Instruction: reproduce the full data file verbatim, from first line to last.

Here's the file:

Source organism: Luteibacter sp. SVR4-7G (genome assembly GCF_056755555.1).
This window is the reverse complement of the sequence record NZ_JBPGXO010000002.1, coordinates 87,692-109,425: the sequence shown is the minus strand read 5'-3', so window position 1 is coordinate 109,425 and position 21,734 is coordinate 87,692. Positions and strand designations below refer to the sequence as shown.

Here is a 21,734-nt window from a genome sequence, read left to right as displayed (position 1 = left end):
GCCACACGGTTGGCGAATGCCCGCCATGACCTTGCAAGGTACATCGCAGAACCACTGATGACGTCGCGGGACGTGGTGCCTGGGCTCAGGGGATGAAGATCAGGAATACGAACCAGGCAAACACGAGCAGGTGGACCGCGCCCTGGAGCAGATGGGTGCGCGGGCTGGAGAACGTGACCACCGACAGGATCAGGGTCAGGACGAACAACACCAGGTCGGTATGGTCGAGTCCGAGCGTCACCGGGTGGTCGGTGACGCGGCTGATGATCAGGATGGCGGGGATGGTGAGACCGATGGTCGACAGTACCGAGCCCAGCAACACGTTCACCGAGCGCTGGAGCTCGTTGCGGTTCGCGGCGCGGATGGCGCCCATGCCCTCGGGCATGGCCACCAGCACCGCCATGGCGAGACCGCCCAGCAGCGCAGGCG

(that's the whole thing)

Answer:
Source organism: Luteibacter sp. SVR4-7G (genome assembly GCF_056755555.1).
This window is the reverse complement of the sequence record NZ_JBPGXO010000002.1, coordinates 87,692-109,425: the sequence shown is the minus strand read 5'-3', so window position 1 is coordinate 109,425 and position 21,734 is coordinate 87,692. Positions and strand designations below refer to the sequence as shown.

Here is a 21,734-nt window from a genome sequence, read left to right as displayed (position 1 = left end):
GCCACACGGTTGGCGAATGCCCGCCATGACCTTGCAAGGTACATCGCAGAACCACTGATGACGTCGCGGGACGTGGTGCCTGGGCTCAGGGGATGAAGATCAGGAATACGAACCAGGCAAACACGAGCAGGTGGACCGCGCCCTGGAGCAGATGGGTGCGCGGGCTGGAGAACGTGACCACCGACAGGATCAGGGTCAGGACGAACAACACCAGGTCGGTATGGTCGAGTCCGAGCGTCACCGGGTGGTCGGTGACGCGGCTGATGATCAGGATGGCGGGGATGGTGAGACCGATGGTCGACAGTACCGAGCCCAGCAACACGTTCACCGAGCGCTGGAGCTCGTTGCGGTTCGCGGCGCGGATGGCGCCCATGCCCTCGGGCATGGCCACCAGCACCGCCATGGCGAGACCGCCCAGCAGCGCAGGCG